Edmonds insists if leaders want the culture to evolve, they must act to clarify their desired culture (defining it in behavioral terms), model their desired culture (living it in every interaction), and hold everyone on the team or in the company accountable for living it in every interaction (p. 13). He offers a useful tool, The Performance-Values Matrix:
The challenge with this model is how to measure the values match (p. 21). How do we do this? Edmonds contends the only way to shift values from lofty, vague references is to define values in observable, tangible, measurable behaviors (p. 22). This sentiment, or call to defined actions, is the central message of the book.
Most of us have probably tolerated poor values performance as an occasionally necessary trade-off with superstars. But, the upper-left quadrant is where the most damaging players reside (p. 23).
In The Integrity Dividend, Dr. Tony Simons defines behavioral integrity as managers demonstrating their organization’s values and doing what they say they will do (p. 31). Or, more simply put, walking the walk. You create your legacy with every plan, decision, and action. Everything you do tells your boss, peers, team members, and customers what you stand for (p. 34). Consider how different this environment may be from your current one.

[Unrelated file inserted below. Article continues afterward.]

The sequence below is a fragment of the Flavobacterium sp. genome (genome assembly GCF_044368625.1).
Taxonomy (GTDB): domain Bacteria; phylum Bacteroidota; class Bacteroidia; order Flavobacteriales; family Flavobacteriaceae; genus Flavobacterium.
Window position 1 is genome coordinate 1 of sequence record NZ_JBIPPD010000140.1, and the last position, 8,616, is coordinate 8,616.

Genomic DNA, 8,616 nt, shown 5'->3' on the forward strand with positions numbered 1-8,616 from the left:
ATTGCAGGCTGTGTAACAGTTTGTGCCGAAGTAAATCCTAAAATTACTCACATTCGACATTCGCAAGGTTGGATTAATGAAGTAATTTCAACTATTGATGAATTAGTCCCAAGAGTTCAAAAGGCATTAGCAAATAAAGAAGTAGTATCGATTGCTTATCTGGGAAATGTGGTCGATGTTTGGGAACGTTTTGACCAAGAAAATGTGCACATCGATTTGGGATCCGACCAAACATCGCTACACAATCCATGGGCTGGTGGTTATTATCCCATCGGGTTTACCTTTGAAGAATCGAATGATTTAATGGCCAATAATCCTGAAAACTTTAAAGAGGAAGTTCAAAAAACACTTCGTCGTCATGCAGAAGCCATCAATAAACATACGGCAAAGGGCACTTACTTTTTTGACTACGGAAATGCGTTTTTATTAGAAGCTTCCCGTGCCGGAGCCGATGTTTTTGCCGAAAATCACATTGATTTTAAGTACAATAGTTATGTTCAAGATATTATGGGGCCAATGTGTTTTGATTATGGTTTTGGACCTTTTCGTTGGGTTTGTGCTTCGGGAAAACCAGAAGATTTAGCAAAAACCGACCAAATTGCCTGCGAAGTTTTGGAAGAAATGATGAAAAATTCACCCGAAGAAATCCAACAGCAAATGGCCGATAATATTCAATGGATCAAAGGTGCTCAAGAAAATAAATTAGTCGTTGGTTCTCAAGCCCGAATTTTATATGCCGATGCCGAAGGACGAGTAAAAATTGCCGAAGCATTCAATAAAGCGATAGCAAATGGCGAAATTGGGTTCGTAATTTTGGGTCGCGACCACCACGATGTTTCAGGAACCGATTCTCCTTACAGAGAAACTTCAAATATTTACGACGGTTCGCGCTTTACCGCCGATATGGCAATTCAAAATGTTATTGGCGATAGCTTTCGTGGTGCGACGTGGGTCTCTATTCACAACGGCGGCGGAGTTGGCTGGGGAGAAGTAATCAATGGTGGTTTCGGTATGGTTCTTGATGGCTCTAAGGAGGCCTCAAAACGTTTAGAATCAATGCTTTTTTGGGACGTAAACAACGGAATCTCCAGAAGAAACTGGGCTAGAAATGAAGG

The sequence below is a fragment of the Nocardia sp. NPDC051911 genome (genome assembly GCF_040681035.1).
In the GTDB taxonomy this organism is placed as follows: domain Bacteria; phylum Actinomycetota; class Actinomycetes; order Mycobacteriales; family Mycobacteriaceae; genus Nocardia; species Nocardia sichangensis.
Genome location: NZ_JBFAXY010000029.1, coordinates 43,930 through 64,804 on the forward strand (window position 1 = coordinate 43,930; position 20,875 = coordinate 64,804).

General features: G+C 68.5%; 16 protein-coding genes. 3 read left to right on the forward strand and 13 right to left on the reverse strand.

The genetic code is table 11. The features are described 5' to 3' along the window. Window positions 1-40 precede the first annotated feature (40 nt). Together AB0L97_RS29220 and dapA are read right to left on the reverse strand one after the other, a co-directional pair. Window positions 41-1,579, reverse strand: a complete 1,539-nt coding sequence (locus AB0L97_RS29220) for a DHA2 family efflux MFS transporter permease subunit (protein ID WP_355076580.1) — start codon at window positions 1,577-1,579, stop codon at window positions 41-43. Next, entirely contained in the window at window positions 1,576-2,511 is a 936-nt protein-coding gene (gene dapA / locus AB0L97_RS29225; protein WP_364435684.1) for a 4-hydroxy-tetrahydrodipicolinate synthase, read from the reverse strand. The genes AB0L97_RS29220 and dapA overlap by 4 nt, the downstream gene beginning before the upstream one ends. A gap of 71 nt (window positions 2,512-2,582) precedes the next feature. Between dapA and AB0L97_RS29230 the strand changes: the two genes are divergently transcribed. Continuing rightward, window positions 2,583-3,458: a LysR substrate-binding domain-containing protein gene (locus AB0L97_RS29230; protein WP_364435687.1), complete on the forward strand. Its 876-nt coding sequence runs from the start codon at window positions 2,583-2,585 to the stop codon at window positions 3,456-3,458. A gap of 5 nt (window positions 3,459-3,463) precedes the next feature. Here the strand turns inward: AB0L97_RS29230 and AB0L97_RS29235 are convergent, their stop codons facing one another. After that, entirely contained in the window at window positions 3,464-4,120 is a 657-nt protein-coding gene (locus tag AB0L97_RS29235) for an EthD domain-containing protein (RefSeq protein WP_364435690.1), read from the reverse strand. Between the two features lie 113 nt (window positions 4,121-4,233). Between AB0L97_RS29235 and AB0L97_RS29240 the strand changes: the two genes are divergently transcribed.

II | Crafting | How to Document This
First, culture must become a high-payoff activity (HPA - from Setting Leadership Priorities workshop). Edmonds: “You’ll need to redirect time and energy to culture-champion activities from less important actions (p. 39).” This may seem alien. Recognize most team leaders and team members have never lived in an intentional, high-performance, values-aligned work environment (p. 40).
Comparable to day three of an Advanced Leadership Course (Personal Development Plan), Edmonds requests that we clarify [our] personal purpose (p. 43), and further add observable, tangible, measurable behaviors to each value (p. 51). This process is nearly identical to the Core Values Alignment workshop. On pages 56-63, Edmonds outlines a robust process for creating a Personal Leadership Philosophy.